Why we must improve risk maturity to make risk management a relevant and useful exercise

2020 is nearly over and it will forever be remembered for the pandemic that has devasted the economy, businesses and our social lives.

I’ve heard risk managers say this is our time and indeed I’ve spoken to risk managers that have been in the centre of their business’ response to the pandemic and lockdown. Similarly, I’ve spoken to many risk managers that have been furloughed and made redundant.

The difference between the two camps are stark, those that have stepped up now have a platform to excel; those that have lost resources will eventually need to rebuild because whether they recognise this or not - risk and the need for risk management has not gone away.

What a selection of headlines from 2020 tell us is that businesses are not only dealing with COVID-19, it is also business as usual when it comes to other risk events happening, whether regulatory breaches and fines, cyber-attack, fire and safety events, social unrest, or activist shareholders – these are all still highly relevant.

In fact, when an organisation is already financially stressed by COVID-19, the impact of the next event is relatively more severe and who knows which will be the straw that breaks the camel’s back.

So, what’s next for risk management? Just like businesses, staying in survival mode is unsustainable. We must develop and implement strategies to flourish or we become irrelevant and die.

Coming of age

For risk management, there is no room for the proverbial ‘ticking of the box’ and the problem remains unchanged, we must improve risk maturity (i.e. effectiveness), to make risk management a relevant and useful exercise. To me, this means:

1) embed capability and culture in the organisation; and

2) make a difference at the leadership and decision-making tables.

Whilst the problem statement hasn’t changed, the world is very different. There is a lot more working from home, this means our stakeholder relationships are different, this means committee meetings are virtual, this means sharing screens is the norm.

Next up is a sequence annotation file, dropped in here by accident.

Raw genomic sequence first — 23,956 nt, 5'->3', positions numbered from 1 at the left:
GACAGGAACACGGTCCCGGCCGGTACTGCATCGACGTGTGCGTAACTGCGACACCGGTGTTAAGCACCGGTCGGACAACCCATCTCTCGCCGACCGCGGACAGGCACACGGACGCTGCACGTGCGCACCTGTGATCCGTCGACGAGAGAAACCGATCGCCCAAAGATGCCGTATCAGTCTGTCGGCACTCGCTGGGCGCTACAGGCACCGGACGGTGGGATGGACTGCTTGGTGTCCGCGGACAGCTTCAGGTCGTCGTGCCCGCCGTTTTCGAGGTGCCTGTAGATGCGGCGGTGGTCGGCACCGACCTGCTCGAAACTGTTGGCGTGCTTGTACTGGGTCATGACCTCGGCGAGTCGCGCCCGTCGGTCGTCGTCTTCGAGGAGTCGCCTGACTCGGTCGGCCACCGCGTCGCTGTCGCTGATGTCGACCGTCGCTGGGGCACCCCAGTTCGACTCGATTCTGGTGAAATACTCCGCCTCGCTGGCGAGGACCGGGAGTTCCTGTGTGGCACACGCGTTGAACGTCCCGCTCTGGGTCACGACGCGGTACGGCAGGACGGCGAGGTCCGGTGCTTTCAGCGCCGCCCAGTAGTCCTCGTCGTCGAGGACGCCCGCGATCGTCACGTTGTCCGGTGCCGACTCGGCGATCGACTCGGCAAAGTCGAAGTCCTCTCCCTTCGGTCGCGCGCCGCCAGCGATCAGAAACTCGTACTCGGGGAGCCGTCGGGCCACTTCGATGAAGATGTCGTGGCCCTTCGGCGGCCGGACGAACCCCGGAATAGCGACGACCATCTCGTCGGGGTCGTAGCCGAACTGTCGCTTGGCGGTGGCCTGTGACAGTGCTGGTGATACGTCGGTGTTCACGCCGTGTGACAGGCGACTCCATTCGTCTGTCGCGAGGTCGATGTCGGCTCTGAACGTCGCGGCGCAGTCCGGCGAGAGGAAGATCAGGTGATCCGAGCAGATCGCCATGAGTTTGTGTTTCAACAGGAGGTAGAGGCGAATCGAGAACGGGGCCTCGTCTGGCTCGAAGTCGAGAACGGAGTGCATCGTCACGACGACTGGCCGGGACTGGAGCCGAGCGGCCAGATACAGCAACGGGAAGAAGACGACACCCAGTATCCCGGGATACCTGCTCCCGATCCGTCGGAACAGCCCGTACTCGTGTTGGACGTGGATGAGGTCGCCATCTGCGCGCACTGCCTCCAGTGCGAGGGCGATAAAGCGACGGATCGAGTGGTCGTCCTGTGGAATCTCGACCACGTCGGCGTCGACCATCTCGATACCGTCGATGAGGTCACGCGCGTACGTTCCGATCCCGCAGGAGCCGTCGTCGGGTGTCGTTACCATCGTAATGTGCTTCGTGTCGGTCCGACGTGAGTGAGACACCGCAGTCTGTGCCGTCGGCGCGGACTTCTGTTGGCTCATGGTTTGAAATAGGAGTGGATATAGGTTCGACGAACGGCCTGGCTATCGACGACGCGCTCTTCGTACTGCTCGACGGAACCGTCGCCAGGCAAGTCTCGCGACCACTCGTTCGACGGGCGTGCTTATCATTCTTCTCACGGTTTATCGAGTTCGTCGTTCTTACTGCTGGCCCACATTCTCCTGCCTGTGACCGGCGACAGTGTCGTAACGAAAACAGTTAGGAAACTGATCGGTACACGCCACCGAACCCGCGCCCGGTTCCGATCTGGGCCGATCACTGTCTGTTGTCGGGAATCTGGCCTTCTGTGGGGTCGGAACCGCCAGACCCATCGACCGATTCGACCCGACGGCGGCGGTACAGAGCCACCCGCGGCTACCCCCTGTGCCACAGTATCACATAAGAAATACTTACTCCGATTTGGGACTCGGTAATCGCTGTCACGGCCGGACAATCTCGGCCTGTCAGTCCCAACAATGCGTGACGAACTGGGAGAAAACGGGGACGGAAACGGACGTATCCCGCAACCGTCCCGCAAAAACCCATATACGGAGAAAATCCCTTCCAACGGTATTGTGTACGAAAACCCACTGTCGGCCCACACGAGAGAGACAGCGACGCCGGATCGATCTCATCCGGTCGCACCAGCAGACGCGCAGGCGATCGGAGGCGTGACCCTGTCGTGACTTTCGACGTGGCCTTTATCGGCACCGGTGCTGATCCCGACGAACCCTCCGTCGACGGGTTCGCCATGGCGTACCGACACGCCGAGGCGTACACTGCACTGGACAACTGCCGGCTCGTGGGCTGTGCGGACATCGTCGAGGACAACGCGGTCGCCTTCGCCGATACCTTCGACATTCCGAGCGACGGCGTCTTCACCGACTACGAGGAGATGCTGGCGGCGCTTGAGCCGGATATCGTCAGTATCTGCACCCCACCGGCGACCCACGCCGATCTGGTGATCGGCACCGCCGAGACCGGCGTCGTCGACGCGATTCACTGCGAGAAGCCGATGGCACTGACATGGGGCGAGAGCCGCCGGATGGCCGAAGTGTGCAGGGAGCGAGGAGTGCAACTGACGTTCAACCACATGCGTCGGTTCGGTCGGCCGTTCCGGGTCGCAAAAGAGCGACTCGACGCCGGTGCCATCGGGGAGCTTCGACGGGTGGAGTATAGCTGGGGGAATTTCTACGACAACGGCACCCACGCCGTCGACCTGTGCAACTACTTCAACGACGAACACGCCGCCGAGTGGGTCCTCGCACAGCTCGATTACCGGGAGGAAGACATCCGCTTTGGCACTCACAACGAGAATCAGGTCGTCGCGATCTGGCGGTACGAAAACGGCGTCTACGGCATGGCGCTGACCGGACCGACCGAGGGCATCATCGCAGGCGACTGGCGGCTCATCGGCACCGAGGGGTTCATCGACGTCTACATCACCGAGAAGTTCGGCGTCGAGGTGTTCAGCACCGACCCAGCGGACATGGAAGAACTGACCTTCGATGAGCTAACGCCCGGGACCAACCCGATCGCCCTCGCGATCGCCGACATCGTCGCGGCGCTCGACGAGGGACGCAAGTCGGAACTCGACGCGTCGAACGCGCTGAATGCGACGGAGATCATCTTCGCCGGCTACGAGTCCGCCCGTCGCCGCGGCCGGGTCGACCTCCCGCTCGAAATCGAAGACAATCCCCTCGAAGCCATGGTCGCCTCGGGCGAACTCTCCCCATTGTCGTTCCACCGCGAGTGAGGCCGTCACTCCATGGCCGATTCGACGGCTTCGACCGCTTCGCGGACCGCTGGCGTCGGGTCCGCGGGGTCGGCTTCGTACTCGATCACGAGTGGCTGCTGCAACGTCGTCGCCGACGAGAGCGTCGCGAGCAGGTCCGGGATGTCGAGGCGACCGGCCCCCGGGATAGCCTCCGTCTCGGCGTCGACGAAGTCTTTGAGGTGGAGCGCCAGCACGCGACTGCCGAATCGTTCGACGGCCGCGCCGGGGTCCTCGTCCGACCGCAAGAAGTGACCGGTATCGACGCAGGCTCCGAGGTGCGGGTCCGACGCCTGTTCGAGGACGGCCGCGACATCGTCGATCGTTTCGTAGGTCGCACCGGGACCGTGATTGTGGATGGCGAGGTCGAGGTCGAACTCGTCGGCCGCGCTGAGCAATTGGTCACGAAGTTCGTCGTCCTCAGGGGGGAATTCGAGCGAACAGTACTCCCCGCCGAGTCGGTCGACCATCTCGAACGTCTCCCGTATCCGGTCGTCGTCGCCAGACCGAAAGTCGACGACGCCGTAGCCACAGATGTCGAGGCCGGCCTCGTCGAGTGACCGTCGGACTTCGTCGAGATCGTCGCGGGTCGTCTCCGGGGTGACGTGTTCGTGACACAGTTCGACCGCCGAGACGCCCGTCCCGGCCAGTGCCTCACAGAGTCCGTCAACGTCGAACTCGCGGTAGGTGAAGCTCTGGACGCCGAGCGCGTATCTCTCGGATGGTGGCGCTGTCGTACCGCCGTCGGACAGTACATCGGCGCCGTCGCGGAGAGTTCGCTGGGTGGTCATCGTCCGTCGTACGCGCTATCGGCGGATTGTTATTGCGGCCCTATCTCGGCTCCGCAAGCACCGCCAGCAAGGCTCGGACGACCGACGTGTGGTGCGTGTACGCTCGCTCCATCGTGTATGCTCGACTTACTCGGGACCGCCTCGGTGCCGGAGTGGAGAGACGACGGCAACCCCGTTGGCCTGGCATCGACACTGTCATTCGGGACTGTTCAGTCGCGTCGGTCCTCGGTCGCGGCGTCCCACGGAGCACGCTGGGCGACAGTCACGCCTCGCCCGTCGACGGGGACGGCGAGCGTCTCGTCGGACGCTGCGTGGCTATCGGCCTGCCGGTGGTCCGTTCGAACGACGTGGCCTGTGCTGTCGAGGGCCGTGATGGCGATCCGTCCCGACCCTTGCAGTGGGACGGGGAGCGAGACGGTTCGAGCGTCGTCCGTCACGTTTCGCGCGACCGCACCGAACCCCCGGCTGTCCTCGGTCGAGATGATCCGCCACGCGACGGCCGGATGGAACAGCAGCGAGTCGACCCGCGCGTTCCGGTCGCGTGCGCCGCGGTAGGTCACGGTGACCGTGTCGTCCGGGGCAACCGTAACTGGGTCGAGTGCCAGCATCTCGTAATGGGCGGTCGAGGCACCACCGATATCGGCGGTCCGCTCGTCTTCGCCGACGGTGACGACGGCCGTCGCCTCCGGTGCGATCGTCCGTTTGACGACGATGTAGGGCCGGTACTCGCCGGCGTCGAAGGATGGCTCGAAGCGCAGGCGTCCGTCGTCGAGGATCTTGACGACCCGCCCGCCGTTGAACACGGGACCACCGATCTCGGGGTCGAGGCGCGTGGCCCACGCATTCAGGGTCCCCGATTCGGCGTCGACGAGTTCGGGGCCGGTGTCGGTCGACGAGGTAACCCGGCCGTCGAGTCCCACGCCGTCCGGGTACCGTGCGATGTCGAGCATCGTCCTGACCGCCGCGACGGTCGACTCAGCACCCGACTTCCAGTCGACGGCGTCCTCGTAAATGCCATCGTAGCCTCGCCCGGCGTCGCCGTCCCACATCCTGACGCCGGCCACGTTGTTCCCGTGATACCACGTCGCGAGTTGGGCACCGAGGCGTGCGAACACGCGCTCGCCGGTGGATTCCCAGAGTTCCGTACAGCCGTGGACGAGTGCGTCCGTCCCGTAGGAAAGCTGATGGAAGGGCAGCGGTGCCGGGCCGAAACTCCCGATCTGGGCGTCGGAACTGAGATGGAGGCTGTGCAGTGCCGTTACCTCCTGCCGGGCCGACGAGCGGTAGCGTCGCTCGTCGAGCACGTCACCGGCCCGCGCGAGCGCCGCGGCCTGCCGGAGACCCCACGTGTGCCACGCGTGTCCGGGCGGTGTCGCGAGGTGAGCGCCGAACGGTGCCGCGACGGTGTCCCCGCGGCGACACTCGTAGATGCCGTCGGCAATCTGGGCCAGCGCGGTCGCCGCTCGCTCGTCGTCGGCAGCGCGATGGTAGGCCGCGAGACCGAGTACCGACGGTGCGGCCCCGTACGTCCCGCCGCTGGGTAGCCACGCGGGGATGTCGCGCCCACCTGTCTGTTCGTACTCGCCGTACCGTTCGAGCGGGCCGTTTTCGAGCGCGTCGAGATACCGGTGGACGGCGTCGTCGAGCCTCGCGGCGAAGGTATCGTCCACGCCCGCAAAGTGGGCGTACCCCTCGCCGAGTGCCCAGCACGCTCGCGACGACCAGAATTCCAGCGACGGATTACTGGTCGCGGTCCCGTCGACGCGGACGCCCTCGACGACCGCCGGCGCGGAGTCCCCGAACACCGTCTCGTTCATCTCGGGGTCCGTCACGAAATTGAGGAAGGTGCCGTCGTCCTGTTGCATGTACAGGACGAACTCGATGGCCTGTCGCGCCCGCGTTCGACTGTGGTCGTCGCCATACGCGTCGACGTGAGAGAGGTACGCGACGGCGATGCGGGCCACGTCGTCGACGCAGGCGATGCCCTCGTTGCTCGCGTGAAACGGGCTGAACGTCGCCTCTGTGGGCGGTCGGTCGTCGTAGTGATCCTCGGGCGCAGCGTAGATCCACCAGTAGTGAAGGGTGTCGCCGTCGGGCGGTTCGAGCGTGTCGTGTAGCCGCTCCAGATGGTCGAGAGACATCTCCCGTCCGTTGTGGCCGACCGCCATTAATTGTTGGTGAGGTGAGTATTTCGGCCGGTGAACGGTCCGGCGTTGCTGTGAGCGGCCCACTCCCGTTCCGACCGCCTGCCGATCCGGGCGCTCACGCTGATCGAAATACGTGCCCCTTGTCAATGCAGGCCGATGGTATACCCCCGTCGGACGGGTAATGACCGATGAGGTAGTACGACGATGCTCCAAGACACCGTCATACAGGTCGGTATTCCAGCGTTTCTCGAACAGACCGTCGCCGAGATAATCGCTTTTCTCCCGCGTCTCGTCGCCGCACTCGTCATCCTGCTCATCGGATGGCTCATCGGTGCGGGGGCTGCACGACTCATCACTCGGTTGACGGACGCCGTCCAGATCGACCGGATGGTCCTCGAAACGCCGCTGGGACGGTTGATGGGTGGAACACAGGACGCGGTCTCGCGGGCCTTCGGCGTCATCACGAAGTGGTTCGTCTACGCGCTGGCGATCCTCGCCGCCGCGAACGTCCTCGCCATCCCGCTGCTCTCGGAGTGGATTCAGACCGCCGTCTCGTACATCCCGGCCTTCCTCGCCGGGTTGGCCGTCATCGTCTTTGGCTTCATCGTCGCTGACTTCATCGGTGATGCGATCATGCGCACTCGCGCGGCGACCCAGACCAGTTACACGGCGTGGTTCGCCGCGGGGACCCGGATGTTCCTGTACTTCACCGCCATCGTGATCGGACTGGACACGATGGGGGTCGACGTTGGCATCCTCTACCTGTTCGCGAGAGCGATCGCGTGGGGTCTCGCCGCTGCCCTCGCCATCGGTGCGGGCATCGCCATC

In terms of embedding, well this means getting more people involved in risk management. This is extremely hard to do when people are working from home, but a technology platform can unlock this.

Embedding risk management simply means getting more people engaged in, contributing to and aware of risk. At GOAT we recommend (particularly for larger businesses) that risks need to be distributed to owners. Further, the risk details need to be distributed to the team members. Those actually delivering the actions, designing the controls, creating the metrics and reports. There is no way you can get this kind of collaboration in a manual spreadsheet.

When it comes to decision making, we know how leaders make decisions. They need to synthesise the business context, logical problem solving/gap analysis, and want to see data.

Risk scoring is essential for prioritisation and visualisation of risks relative to each other, but to the C-suite decision makers, these scores are not data. This is why performance metrics need to be tied in with the risks, so we are able to performance manage our risks, making risk discussions grounded in facts rather than anecdotes and scores. The traffic lights that measure completion of actions are now supported by the measurable impact and outcome of actions.

We know financial resources are stretched and achieving change must be done cost-effectively. Yes, your risk register spreadsheets are free but they are not fit for purpose. We have entered an age where risk managers are benefitting from cloud-based software as a service and this enable technology solutions to be implemented at extremely low-price points and flexibility.